TORONTO -- Earth’s bright blue glow is dimming, according to a new study, and it may be due to climate change.

With warming oceans potentially fuelling less cloud cover, the planet is simply reflecting less light back into space. And if the trend continues, it could contribute to the overall warming of the planet.

A new study published in the journal Geophysical Research Letters at the end of August looked at decades of data on something called the “earthshine” — the level of light reflected off of Earth that illuminates the dark face of the Moon — in order to judge whether there’s been a drop in Earth’s terrestrial albedo.

Albedo is a thermodynamics term that measures, essentially, the whiteness of a surface and thus how much solar energy it can reflect or absorb. A value of zero means a black so dark it absorbs all incoming energy, while a value of one means the surface is a “perfect reflector.”

For instance, according to the National Snow and Ice Data Center, bare sea ice has a higher albedo than open water, at around 0.07 versus 0.06, which means that sea ice absorbs less solar energy.

In this new study, researchers found that the Earth is now reflecting “about half a watt less light per square meter than it was 20 years ago,” according to a press release.

The Earth generally reflects around 30 per cent of the sunlight that shines on us, but this is a 0.5 per cent decrease in the Earth’s reflectance. It may sound small, but it is “climatologically significant,” according to the study.

In the mid-1990s, the Big Bear Solar Observatory (BBSO) in southern California, began to take measurements of the Earth’s albedo using observations of the Moon. The largest chunk of data looked at in this study is from 1998 to 2017.

“The albedo drop was such a surprise to us when we analyzed the last three years of data after 17 years of nearly flat albedo,” said Philip Goode, a researcher at New Jersey Institute of Technology and the lead author of the new study, in the release.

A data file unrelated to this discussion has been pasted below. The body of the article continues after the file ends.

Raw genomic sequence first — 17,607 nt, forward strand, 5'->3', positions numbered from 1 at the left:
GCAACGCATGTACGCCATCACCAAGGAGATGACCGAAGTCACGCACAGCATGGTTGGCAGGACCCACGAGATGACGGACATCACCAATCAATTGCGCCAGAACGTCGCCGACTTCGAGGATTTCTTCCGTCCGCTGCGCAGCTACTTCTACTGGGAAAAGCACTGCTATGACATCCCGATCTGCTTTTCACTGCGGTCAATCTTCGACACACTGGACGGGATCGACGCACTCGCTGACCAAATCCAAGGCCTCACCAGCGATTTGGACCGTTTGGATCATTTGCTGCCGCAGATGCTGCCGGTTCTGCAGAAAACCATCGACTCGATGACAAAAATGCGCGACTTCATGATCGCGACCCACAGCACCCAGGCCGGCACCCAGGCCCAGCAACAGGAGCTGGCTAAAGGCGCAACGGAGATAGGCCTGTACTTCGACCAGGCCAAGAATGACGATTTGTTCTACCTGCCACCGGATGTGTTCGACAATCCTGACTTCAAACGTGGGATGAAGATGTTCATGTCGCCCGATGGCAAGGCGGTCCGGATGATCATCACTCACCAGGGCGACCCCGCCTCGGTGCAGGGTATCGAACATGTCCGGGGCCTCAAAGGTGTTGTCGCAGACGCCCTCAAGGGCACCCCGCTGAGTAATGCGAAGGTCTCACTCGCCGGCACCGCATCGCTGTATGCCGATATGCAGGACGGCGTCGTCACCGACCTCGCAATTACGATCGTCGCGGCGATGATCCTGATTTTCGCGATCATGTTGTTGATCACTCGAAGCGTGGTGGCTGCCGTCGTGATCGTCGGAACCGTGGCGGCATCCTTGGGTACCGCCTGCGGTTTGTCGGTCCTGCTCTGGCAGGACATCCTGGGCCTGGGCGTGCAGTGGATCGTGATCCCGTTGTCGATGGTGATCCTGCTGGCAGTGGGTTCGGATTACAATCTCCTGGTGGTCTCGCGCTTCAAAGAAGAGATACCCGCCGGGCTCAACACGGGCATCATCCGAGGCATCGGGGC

Researchers found that when recent data was added to this legacy data, the dimming trend was clear.

And most of the dimming has occurred in the last three years of earthshine data.

So why is this happening, and what does it mean?

Researchers found that there was no correlation between changes in the brightness of the Sun itself and changes in Earth’s albedo, which means that whatever is dimming the Earth is occurring here at home.

When researchers cross-referenced their data with satellite measurements taken as part of NASA’s Clouds and the Earth’s Radiant Energy System (CERES) project, they noticed that there was a reduction in low-lying clouds over the eastern Pacific Ocean in recent years, clouds that regularly reflect a lot of sunlight.

The affected area is the same region where a climatic condition called the Pacific Decadal Oscillation (PDO) has led to increases in sea surface temperatures. And while the PDO is a naturally occurring phenomenon, scientists have noted that it has become less predictable due to global warming.

If the Earth is dimming, that means it is also absorbing more solar energy than before, something that could have serious implications in the future.

“It’s actually quite concerning,” Edward Schwieterman, a planetary scientist at the University of California at Riverside, said in the release. Schwieterman was not involved in the new study.

He explained that scientists had hoped that as the Earth warmed, it might lead to more clouds and a higher albedo that could help balance the Earth’s warming.

“But this shows the opposite is true.”